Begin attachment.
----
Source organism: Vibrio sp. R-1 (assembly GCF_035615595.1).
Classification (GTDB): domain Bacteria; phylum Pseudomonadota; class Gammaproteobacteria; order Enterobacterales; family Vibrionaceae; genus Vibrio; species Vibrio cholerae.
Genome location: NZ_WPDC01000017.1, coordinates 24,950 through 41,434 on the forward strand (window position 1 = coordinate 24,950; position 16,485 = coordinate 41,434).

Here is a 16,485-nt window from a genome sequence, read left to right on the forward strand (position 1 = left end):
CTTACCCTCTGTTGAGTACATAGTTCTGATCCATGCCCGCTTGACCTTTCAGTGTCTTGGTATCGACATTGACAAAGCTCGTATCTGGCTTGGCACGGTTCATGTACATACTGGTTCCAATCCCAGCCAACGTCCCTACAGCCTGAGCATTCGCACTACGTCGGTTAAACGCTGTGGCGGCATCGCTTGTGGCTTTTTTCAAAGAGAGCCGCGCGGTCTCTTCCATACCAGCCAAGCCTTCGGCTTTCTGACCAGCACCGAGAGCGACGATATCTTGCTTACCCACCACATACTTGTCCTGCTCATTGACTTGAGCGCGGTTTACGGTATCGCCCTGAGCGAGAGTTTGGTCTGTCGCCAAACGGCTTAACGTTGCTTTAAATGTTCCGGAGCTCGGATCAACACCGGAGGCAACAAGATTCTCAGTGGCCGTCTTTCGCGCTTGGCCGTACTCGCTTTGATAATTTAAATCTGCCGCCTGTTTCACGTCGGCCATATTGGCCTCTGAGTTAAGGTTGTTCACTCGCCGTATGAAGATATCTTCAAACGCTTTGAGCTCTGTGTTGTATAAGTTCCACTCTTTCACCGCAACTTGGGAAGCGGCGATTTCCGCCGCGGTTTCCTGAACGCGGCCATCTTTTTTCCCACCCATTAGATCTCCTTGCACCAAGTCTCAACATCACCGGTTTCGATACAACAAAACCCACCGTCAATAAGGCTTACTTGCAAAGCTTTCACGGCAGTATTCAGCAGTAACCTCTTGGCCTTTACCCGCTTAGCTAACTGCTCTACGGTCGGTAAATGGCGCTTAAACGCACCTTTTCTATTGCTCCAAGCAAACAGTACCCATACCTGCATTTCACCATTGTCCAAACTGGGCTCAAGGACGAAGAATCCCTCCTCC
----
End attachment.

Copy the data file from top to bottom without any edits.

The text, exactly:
Source organism: Vibrio sp. R-1 (assembly GCF_035615595.1).
Classification (GTDB): domain Bacteria; phylum Pseudomonadota; class Gammaproteobacteria; order Enterobacterales; family Vibrionaceae; genus Vibrio; species Vibrio cholerae.
Genome location: NZ_WPDC01000017.1, coordinates 24,950 through 41,434 on the forward strand (window position 1 = coordinate 24,950; position 16,485 = coordinate 41,434).

Here is a 16,485-nt window from a genome sequence, read left to right on the forward strand (position 1 = left end):
CTTACCCTCTGTTGAGTACATAGTTCTGATCCATGCCCGCTTGACCTTTCAGTGTCTTGGTATCGACATTGACAAAGCTCGTATCTGGCTTGGCACGGTTCATGTACATACTGGTTCCAATCCCAGCCAACGTCCCTACAGCCTGAGCATTCGCACTACGTCGGTTAAACGCTGTGGCGGCATCGCTTGTGGCTTTTTTCAAAGAGAGCCGCGCGGTCTCTTCCATACCAGCCAAGCCTTCGGCTTTCTGACCAGCACCGAGAGCGACGATATCTTGCTTACCCACCACATACTTGTCCTGCTCATTGACTTGAGCGCGGTTTACGGTATCGCCCTGAGCGAGAGTTTGGTCTGTCGCCAAACGGCTTAACGTTGCTTTAAATGTTCCGGAGCTCGGATCAACACCGGAGGCAACAAGATTCTCAGTGGCCGTCTTTCGCGCTTGGCCGTACTCGCTTTGATAATTTAAATCTGCCGCCTGTTTCACGTCGGCCATATTGGCCTCTGAGTTAAGGTTGTTCACTCGCCGTATGAAGATATCTTCAAACGCTTTGAGCTCTGTGTTGTATAAGTTCCACTCTTTCACCGCAACTTGGGAAGCGGCGATTTCCGCCGCGGTTTCCTGAACGCGGCCATCTTTTTTCCCACCCATTAGATCTCCTTGCACCAAGTCTCAACATCACCGGTTTCGATACAACAAAACCCACCGTCAATAAGGCTTACTTGCAAAGCTTTCACGGCAGTATTCAGCAGTAACCTCTTGGCCTTTACCCGCTTAGCTAACTGCTCTACGGTCGGTAAATGGCGCTTAAACGCACCTTTTCTATTGCTCCAAGCAAACAGTACCCATACCTGCATTTCACCATTGTCCAAACTGGGCTCAAGGACGAAGAATCCCTCCTCC